The market's down again. And again.
Just about every place you've heard of - Fidelity, GM, Mattel - not to mention all those places you haven't heard of are having lay-offs.
The only fun economic news lately was yesterday's revelation that Sarah Palin didn't know which three countries are part of NAFTA. (This can't possibly be true, can it? But it was on Fox, so it must be true, eh? Plus, they report, we decide. I like being a decider, and I decide that this is true.)
We are in this weird place right now, aren't we?
During previous recessions, we weren't bombarded by 24/7, incessant pre- , intra- , and post- on what was happening on a moment by moment basis. You read about it in the business section of the paper, and heard five minutes per night about it on the news. "It" - the recession - happened; we endured it; we came out of it.
But now, with all the reporting, it's almost as if we're gearing up for bad economy as Godzilla, recession as tsunami. We're the panicked citizens, racing to get out of its path, or huddling in our houses hoping it passes by (or crushes us quickly). Shriek! It's coming! I hear it. RRRUUUNNNNN!
And while we're waiting for it, there's also some sort of odd sense of Phoney War, as we all wait for the other metaphorical shoe to drop. (At least during this Phoney War, the other shoe isn't on the goose-stepping foot of Nazi storm troopers.)
So we're in an eerie place now, aren't we? And, Obama election aside (at least for some of us), all the news is bad.
The latest bad news cluster is around retail sales, that economic bellwether in our shop-aholic, consumer-driven economy.
Retailer after retailer is reporting disappointing autumn sales, store closings, low Christmas expectations.
Bad news on every store front.
But what's this I hear, that ka-ching coming from Bentonville?
Wal-Mart, we are told in The New York Times, is "poised for a blockbuster Christmas."
“In my mind, there is no doubt that this is Wal-Mart time,” H. Lee Scott Jr., the company’s president and chief executive, said recently at a meeting of analysts and investors in Wal-Mart’s hometown, Bentonville, Ark. Referring to the discount chain’s founder, he added, “This is the kind of environment that Sam Walton built this company for.”
I'll admit, I'm a fourteen-carat gold snob. Maybe even a twenty-four-carat gold one.
Plus, I'm a carless urban dweller.
The amount of time and money I've spent in a Wal-Mart, if somehow combined, could dance on the head of a pin with the heavenly choir, leaving room for The Rockettes.
I have been in exactly one, where I bought some stuff to stuff in logo'd lunch boxes my company had for some trade show promotion we were doing.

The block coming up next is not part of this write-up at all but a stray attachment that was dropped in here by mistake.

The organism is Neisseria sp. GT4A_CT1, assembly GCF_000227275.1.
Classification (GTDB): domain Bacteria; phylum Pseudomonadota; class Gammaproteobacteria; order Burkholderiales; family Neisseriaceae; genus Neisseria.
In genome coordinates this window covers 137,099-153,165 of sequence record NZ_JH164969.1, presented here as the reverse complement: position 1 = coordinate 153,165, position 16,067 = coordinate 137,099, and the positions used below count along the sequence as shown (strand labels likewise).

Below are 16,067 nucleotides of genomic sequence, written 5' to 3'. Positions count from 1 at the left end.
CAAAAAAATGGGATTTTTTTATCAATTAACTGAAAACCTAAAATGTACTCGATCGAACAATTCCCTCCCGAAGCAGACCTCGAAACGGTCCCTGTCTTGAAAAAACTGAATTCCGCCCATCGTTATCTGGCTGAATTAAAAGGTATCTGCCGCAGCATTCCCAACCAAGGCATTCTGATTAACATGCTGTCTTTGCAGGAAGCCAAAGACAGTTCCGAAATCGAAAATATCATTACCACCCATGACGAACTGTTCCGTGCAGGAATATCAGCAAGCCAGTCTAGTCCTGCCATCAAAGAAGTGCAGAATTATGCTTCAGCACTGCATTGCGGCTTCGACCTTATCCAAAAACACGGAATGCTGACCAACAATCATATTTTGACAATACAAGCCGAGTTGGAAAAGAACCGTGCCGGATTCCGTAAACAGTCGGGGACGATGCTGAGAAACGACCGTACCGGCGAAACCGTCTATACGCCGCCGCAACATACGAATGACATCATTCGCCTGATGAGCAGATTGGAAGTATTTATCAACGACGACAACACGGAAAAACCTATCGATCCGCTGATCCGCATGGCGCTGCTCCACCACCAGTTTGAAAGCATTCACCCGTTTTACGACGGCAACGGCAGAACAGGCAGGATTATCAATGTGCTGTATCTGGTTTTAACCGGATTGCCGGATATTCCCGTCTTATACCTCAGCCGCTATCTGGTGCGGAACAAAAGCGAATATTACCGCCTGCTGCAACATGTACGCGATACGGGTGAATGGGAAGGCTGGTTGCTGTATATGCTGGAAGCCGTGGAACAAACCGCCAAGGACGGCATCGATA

That was it.
So my one and only Wal-Mart expense was expensed.
As a fourteen-carat (possibly twenty-four-carat), East-coast, elite, liberal, urban, godless snob, I quite naturally do not particularly like Wal-Mart. While I don't exactly sneer at them, I don't like much of what I've read about their labor practices, the pressure tactics they use with vendors (eventually low price usually does have to come at the expense of quality), or their greeters.
I also found the one and only Wal-Mart I've been too depressing, poorly lit, chilly, and not all that clean. It reminded me more of shopping in East Berlin (pre-reunification) than shopping in most places I frequent.
All this said, I recognize that they do offer many necessities at a low price, and that this can be a life saver for many people, especially those on a fixed income and/or with families.
But I sure don't want them to be the only shopping alternative left in this country.
If that's the case, what will us carless, urban folks do?
Will there be airlifts from Bentonville? Will the drop crates of Levis, Nerfballs, and Cup-a-Noodle Soup into our parks? Will we develop a new, urban cargo cult, worshipping the shipments from Arkansas that drift down from our dreary skies? Will I cat-fight other women for the parachute silk (or whatever it's made of) so that I can hand-craft my own underpants?
Forget what I said about being godless a moment ago.
Dear God, please, don't let Wal-Mart be the last store standing in the world. Really, please, pretty-please, reverent-please: I'll do anything you ask. Just don't let that happen.
(Can I get an 'Amen'?)